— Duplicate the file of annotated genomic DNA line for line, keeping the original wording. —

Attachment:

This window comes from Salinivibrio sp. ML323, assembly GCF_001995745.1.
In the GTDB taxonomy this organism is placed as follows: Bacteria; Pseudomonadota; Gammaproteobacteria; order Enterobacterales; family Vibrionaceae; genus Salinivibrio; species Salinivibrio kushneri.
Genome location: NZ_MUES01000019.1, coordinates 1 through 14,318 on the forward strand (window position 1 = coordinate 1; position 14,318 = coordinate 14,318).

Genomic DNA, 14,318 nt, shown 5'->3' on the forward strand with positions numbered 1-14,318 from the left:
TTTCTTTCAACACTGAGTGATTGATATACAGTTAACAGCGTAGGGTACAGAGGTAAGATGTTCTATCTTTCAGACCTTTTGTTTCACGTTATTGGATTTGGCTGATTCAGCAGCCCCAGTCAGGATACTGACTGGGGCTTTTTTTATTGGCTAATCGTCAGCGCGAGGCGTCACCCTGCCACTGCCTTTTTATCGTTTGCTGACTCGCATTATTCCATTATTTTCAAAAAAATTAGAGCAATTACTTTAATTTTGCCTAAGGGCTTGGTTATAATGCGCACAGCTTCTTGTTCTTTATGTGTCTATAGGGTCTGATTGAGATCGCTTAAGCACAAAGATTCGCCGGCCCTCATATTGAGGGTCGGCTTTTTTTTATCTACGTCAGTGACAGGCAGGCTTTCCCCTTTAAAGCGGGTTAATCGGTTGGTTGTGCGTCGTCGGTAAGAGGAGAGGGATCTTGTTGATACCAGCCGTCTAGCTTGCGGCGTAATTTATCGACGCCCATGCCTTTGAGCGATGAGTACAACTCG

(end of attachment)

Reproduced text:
This window comes from Salinivibrio sp. ML323, assembly GCF_001995745.1.
In the GTDB taxonomy this organism is placed as follows: Bacteria; Pseudomonadota; Gammaproteobacteria; order Enterobacterales; family Vibrionaceae; genus Salinivibrio; species Salinivibrio kushneri.
Genome location: NZ_MUES01000019.1, coordinates 1 through 14,318 on the forward strand (window position 1 = coordinate 1; position 14,318 = coordinate 14,318).

Genomic DNA, 14,318 nt, shown 5'->3' on the forward strand with positions numbered 1-14,318 from the left:
TTTCTTTCAACACTGAGTGATTGATATACAGTTAACAGCGTAGGGTACAGAGGTAAGATGTTCTATCTTTCAGACCTTTTGTTTCACGTTATTGGATTTGGCTGATTCAGCAGCCCCAGTCAGGATACTGACTGGGGCTTTTTTTATTGGCTAATCGTCAGCGCGAGGCGTCACCCTGCCACTGCCTTTTTATCGTTTGCTGACTCGCATTATTCCATTATTTTCAAAAAAATTAGAGCAATTACTTTAATTTTGCCTAAGGGCTTGGTTATAATGCGCACAGCTTCTTGTTCTTTATGTGTCTATAGGGTCTGATTGAGATCGCTTAAGCACAAAGATTCGCCGGCCCTCATATTGAGGGTCGGCTTTTTTTTATCTACGTCAGTGACAGGCAGGCTTTCCCCTTTAAAGCGGGTTAATCGGTTGGTTGTGCGTCGTCGGTAAGAGGAGAGGGATCTTGTTGATACCAGCCGTCTAGCTTGCGGCGTAATTTATCGACGCCCATGCCTTTGAGCGATGAGTACAACTCG